Broadway musical ‘Spider-Man’ skewered

Stacey Vanek Smith Feb 8, 2011
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Spider-Man: Turn off the Dark. Jacob Cohl/Spider-Man: Turn Off the Dark

Broadway musical ‘Spider-Man’ skewered

Stacey Vanek Smith Feb 8, 2011
Spider-Man: Turn off the Dark. Jacob Cohl/Spider-Man: Turn Off the Dark
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TEXT OF STORY

Kai Ryssdal: The actual title of the new Spider-Man musical on Broadway is “Turn off the Dark,” but you’ve got to wonder if at this point it should just be “Turn it Off.”

The show’s had way more than its share of problems: postponed openings, serious injuries, countless technical difficulties. This morning, the New York Times weighed in with its official review. And let’s just say words like “calamity,” “cheap-looking” and “tedious confusing tripe” took center stage. And that’s for a show that’s not even open yet.

Marketplace’s Stacey Vanek Smith has more.


Stacey Vanek Smith: $65 million have been poured into “Spider-Man Turn Off the Dark.” The show features elaborate sets, complicated wire-work, a famous director and music by Bono.

Clip from “Spider-Man Turn Off the Dark”: See how the boy falls from the sky.

But for most people, Spider-Man the musical has become synonymous with disaster. At TKTS in Times Square, Nick Angelo says he’s definitely heard about “Spider-Man.”

Nick Angelo: I heard it would open for one night, someone would die and it would be off for two weeks.

Actually nobody’s died, but that dark rumor mill has played to the show’s advantage, says media analyst Porter Bibb.

Porter Bibb: Check the box office: “Spider-Man” is booked solid and selling out night after night.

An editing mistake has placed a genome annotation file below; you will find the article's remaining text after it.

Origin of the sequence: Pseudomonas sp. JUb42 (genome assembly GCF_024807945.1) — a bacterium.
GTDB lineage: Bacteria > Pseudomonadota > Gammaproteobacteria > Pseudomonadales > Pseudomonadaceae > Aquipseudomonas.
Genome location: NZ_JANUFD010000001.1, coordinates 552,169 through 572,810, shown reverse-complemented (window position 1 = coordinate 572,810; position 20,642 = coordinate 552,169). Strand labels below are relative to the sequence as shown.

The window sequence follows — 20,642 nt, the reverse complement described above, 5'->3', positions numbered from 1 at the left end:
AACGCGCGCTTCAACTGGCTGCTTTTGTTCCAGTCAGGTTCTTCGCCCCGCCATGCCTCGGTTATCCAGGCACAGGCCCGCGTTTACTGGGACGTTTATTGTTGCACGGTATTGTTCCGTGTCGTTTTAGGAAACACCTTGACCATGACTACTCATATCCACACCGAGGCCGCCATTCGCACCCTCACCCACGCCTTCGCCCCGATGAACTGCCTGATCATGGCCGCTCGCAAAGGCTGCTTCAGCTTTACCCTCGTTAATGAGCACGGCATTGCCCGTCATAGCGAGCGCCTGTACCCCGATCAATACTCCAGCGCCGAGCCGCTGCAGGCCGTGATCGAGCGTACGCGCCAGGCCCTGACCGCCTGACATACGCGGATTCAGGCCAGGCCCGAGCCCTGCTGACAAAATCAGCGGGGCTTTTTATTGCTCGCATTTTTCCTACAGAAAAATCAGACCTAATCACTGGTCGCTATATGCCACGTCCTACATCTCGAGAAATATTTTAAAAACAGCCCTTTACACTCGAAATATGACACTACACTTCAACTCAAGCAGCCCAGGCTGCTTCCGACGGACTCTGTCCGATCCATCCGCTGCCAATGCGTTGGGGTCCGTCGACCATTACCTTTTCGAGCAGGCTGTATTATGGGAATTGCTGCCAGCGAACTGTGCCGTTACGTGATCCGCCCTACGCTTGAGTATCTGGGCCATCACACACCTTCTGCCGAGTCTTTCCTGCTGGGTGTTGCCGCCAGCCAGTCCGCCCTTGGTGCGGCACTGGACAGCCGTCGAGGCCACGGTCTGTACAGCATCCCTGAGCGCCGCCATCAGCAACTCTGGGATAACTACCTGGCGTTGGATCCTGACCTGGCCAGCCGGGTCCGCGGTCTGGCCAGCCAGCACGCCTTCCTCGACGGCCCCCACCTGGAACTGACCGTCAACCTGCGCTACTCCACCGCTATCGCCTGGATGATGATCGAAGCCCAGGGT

The show’s not officially open; people have been buying tickets to see preview performances. Leonard Jacobs is the editor of arts newsletter, the Clyde Fitch Report.

Leonard Jacobs: I think half of the people that are going want to see if somebody falls another 20 feet and breaks their back.

Jacobs says with all of the problems and delays, critics had a right to break with tradition and review “Spider-Man” before opening night. He says the bad reviews won’t hurt sales for now, but could once the morbid curiosity dies down. And “Spider-Man” would have to play to sold-out houses for an estimated four years just to break even.

Back in Times Square, Nick Angelo says all of the bad news has intrigued him.

Angelo: If it’s so bad, I would love to go see it and just be like, that was so horrendous. But I guess it all just depends on how much money I’m spending to see it.

“Spider-Man” tickets are among the most expensive on Broadway.

In New York, I’m Stacey Vanek Smith for Marketplace.

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